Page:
Offshore wind projects have taken root in the U.S. Will only experienced European contractors harvest the fruit?
The country's first operating offshore wind farm, off the coast of Block Island, R.I., began contributing energy to the power grid in December 2016. Now, more than 23 offshore wind projects, collectively expected to produce 16,000 MW of power, reportedly are being planned. European engineering, procurement and construction contractors with decades of global experience building offshore wind farms already are moving into the U.S. market.
Can U.S. EPCs sit on the sidelines and cede this market to them?
Some critics have decried President Trump's apparent lack of commitment to renewable energy, but the U.S. Dept. of the Interior has proved to be a willing partner in the development of offshore wind energy.
The recent spike in offshore-wind activity has been fueled largely by a surge of political interest. Some critics have decried President Trump's apparent lack of commitment to renewable energy, but the U.S. Dept. of the Interior has proved to be a willing partner in the development of offshore wind energy.
In March 2017, the Dept. of the Interior leased 122,000 acres off the coast of North Carolina to Avangrid, a subsidiary of Iberdrola, a Spanish company. DOI recently also finalized a lease with a Norwegian company, Statoil, for Long Island, N.Y., waters. The department evidently sees a future for U.S. offshore wind.
According to a spokesperson, the Bureau of Ocean Energy Management currently is receiving annual rent payments of more than $4 million for leases on the Outer Continental Shelf.
Recent state actions also have primed the pump for offshore-wind development.
In August 2016, Massachusetts Gov. Charlie Baker (R) signed a law requiring utilities to procure 1,600 MW of electricity from offshore wind farms by 2026. In May 2017, the Massachusetts Dept. of Energy Resources acted to execute that requirement with a request for proposals for the creation of up to 800 MW of offshore wind. New York Gov. Andrew Cuomo (D) announced that the state would commit to installing 2,400 MW of offshore wind by 2030, furthering his goal that 50% of New York's power will come from renewable-energy resources. To that end, in January 2017, Cuomo approved the South Fork Wind Farm to power 50,000 Long Island homes.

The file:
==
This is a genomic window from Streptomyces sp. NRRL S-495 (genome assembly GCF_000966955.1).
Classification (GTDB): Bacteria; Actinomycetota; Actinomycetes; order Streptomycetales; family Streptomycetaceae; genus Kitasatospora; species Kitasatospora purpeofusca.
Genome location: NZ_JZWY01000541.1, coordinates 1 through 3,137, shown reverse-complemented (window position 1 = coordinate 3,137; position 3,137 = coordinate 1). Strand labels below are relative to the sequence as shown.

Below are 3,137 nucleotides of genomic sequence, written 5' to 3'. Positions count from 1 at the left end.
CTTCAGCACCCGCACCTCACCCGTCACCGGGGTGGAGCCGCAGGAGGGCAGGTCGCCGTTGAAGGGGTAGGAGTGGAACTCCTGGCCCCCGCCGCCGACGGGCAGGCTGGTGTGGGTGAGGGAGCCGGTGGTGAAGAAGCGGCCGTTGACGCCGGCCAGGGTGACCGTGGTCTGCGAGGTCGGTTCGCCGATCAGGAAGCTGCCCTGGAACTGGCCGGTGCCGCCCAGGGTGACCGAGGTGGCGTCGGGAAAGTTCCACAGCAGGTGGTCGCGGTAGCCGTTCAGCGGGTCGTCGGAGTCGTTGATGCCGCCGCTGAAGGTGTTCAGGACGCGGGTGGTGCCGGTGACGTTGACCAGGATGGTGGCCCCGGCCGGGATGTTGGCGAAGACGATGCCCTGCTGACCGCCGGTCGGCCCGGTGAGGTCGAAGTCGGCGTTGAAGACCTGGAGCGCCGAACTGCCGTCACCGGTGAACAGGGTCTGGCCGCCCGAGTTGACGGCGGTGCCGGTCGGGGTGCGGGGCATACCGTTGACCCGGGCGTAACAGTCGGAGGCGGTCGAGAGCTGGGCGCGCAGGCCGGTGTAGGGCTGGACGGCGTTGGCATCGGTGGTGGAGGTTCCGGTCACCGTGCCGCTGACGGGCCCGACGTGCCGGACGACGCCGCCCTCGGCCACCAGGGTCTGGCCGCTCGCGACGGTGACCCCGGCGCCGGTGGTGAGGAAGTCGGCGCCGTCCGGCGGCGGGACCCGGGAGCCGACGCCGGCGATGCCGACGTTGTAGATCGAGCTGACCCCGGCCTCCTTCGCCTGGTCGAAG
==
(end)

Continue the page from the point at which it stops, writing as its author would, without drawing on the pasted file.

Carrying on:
One American company, Deepwater Wind, the Block Island project's developer, now has turned its attention to a new project: the 90-MW, 15-turbine South Fork Wind Farm. Deepwater Wind plans to streamline the process it developed at Block Island, expecting to capitalize on its biggest "lessons learned" to create efficiencies and an offshore-wind supply chain.
For the Block Island project, Deepwater Wind took a novel approach. Rather than contract with onshore-wind and renewable-energy companies, it recruited U.S. offshore oil-and-gas companies that were mired in an industry slump. These companies had a surplus of capacity and, importantly, vessels sitting idle in the Gulf of Mexico. Two Louisiana companies were engaged to build Block Island's foundation and install the project's General Electric turbines.
Deepwater Wind also worked with local Rhode Island companies, which had the opportunity to gain valuable industry experience through their partnership with the offshore construction companies and the experienced European contractors. The Block Island project created 330 jobs in Rhode Island—that is, 330 employees who now have the requisite training and experience to work on future offshore-wind projects.
In fact, Deepwater Wind expects to reap significant efficiency savings in its second, larger offshore-wind-farm development. South Fork's estimated total cost already has decreased 25% since first projections, and it is expected to cost 30% less per unit of energy than Block Island. Deepwater Wind also expects that the turbines will be less costly and that the process for obtaining permits will be more efficient.
With each completed project, the supply chain grows stronger and companies become more efficient, making each successive project more cost-effective and enticing to state governments and utilities.
Falling Wind Energy Costs Predicted
The Dept. of Energy predicts that the cost of offshore wind energy will fall 43% by 2030. As this trend continues, utilities likely will be more inclined to sign power purchase agreements, and governments will have greater incentives to promote offshore wind as a clean energy resource.
Each successful project also increases investor confidence. Deepwater Wind, the U.S. face of offshore wind development, is owned by D.E. Shaw, a hedge fund and private equity firm that manages more than $40 billion in assets. Moreover, both Citigroup and HSBC have expressed interest in financing future projects.
The U.S. offshore wind market is acquiring experience and approaching maturity. State and federal government actions appear to support a long-term plan for offshore wind farm development. With every completed project, production and financing costs will continue to drop.
The question now is, who will reap the rewards of this burgeoning industry? Will European contractors continue winning work from developers of future U.S. offshore wind sites, or will American EPCs rise to the challenge and stake their claim?
Jeffrey Karp is a partner and Zachary Altman is an associate with Boston-based law firm Sullivan & Worcester LLP.